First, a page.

Art in Focus - Current Exhibitions
An important aspect of the Art Collection's activities is our series of special exhibitions, 'Art in Focus', which focus on work by established artists or explore a central theme through art and imagery. On display in prominent public areas, the exhibitions are freely available for the enjoyment of patients, staff and visitors.
Charing Cross Hospital
Norman Ackroyd RA (b. 1938) is a British artist working in London. The etchings on display here, showcase Norman Ackroyd's investigation of the coastline of Ireland and Scotland. They offer viewers the opportunity to witness the beauty of the archipelago of St Kilda, the remotest part of Britain and the Stags of Broadhaven located off the north-west coast of Ireland, which rise to almost one hundred metres above sea level.
The exploration of landscapes is a recurrent theme in Ackroyd's work. He has sketched on boats sailing around the coast of Ireland, captured the beauty of the Highlands and Islands of Scotland and the Norfolk coastline at Blakeney and Holkham.
Over the course of his career, Norman Ackroyd has received several public mural commissions, produced in etched stainless steel or bronze. Recent commissions include murals for the Main Hall of the British Embassy, Moscow; the Sainsbury Laboratory at Cambridge University depicting the Galapagos Islands; and for the headquarters of Lazards Bank at Green Park, London.
In 2013, Norman Ackroyd was featured in the BBC series What do artists do all day? His work is held in many public collections including Tate, London; the British Council Collection; Arts Council Collection, London and British Museum, London.
All the works on display have been generously gifted to the Charity's art collection by the artist. Opening at Charing Cross hospital in November 2016, the exhibition will tour to St Mary's and Hammersmith hospitals through 2017.
The display is accompanied by a map The Furthest Lands: A Journey to the Western Shores designed by Norman Ackroyd. The map shows all the locations, of the works on display, where Norman Ackroyd has sketched. The suggested donation for a map is £3. Please text NORM17 to 70070 with the amount you wish to donate.
The charity isextremely grateful for the generosity Norman Ackroyd has shown in realising this exhibition and the donation of his works.
He writes: 'Art in hospitals is a profound and wonderful initiative. London hospitals have for a long time subscribed to the idea that Art can be calming, sustaining and enlightening to both patients and visitors. I am honoured to have been asked to add to this important collection with a body of work produced on the extreme edges of our Islands.'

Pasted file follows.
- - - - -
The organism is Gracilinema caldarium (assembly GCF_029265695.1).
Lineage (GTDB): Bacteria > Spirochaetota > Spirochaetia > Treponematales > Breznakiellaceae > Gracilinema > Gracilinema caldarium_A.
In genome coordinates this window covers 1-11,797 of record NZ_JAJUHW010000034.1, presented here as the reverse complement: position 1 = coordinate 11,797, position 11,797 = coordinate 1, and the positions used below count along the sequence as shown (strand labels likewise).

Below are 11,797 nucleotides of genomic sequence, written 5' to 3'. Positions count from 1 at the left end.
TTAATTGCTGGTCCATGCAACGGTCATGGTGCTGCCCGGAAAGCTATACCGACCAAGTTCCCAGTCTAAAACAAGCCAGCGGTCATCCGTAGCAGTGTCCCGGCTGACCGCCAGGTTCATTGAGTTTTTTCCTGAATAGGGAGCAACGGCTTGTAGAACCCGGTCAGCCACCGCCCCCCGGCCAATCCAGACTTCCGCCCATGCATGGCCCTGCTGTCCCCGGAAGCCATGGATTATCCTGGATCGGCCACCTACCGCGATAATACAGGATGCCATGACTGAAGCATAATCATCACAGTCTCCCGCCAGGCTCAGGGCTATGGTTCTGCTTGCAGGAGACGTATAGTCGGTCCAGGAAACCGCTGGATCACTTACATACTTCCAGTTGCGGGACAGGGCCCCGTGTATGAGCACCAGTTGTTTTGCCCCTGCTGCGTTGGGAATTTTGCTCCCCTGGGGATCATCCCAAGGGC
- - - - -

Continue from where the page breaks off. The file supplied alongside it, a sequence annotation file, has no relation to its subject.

This display focuses on the work of three artists, a painter and two photographers, all coincidentally born in the same year, 1963. Each artist, in their own individual way, explores how to capture the light in their work. Tom Hammick's prints draw on the landscape and the placement of figures and buildings within them. Harry Cory-Wright and Nicholas Hughes' photographs both capture the beauty of the British coastline.
Tom Hammick is a British artist based in East Sussex and London. He trained at Camberwell College of Art and the University of Manchester; he is currently Senior Lecturer in Fine Art at the University of Brighton.
These works display his imaginative handling of colour and placement of figures, alone or in groups. The woodcuts Compound Day and Compound Night illustrate a fascination with showing how the same building appears in different light.
Harry Cory-Wright lives and works in Norfolk. Both his works on display are from the series 'Anglia' (2015), in which he explores the eastern lowlands of the British Isles. Working with his 8 x 10" camera, Cory-Wright captures the sun as it rises and sets over the flat expansive East Anglian coastline.
British photographer Nicholas Hughes studied for a MA at the London College of Communication. His work examines both the environmental impact of population growth and the places in which nature still dominates. The three works on display are from his series 'Seascapes'. They capture the intensity of sunlight reflected on the sea along the East Sussex coastline, the early morning sun as it rises on the Welsh coastline and the sea fog rolling in on a Cornish shore.
Picture credit: Nicholas Hughes
The distinguished photographer, Jorge Lewinski recorded many of the eminent style-makers of his time. These included the fashion designer, Mary Quant, the stylist Vidal Sassoon and the film maker, Ken Loach. Lewinski wrote incisively about photography, stating that he wanted to `achieve a deeper kind of portrait - portraits which not only describe a person but give the viewer an insight into the imaginative world of each sitter’.
The selection of 25 portraits of British artists shown here reveals how Lewinski made connections between the sitter and their setting, in this case focusing on the artists’ studios. The photographs demonstrate Lewinski’s exploration of each artist’s private world. Lewinski chose to work with black and white even though colour photography had become more common from the mid-twentieth century.